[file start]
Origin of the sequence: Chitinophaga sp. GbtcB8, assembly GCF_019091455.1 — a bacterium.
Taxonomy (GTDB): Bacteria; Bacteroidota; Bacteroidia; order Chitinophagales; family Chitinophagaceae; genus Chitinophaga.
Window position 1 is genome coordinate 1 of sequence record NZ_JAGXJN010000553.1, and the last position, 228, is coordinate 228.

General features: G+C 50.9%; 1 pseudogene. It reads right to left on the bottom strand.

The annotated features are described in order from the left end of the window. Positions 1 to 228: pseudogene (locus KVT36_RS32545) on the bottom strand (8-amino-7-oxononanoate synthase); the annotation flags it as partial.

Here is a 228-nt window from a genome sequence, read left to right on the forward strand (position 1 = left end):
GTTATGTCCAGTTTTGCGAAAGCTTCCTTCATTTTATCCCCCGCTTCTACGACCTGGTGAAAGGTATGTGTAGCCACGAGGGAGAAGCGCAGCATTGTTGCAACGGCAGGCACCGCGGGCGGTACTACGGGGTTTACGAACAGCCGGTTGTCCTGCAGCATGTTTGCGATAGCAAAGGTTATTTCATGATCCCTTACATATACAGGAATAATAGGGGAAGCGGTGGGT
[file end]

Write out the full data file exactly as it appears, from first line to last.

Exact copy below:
Origin of the sequence: Chitinophaga sp. GbtcB8, assembly GCF_019091455.1 — a bacterium.
Taxonomy (GTDB): Bacteria; Bacteroidota; Bacteroidia; order Chitinophagales; family Chitinophagaceae; genus Chitinophaga.
Window position 1 is genome coordinate 1 of sequence record NZ_JAGXJN010000553.1, and the last position, 228, is coordinate 228.

General features: G+C 50.9%; 1 pseudogene. It reads right to left on the bottom strand.

The annotated features are described in order from the left end of the window. Positions 1 to 228: pseudogene (locus KVT36_RS32545) on the bottom strand (8-amino-7-oxononanoate synthase); the annotation flags it as partial.

Here is a 228-nt window from a genome sequence, read left to right on the forward strand (position 1 = left end):
GTTATGTCCAGTTTTGCGAAAGCTTCCTTCATTTTATCCCCCGCTTCTACGACCTGGTGAAAGGTATGTGTAGCCACGAGGGAGAAGCGCAGCATTGTTGCAACGGCAGGCACCGCGGGCGGTACTACGGGGTTTACGAACAGCCGGTTGTCCTGCAGCATGTTTGCGATAGCAAAGGTTATTTCATGATCCCTTACATATACAGGAATAATAGGGGAAGCGGTGGGT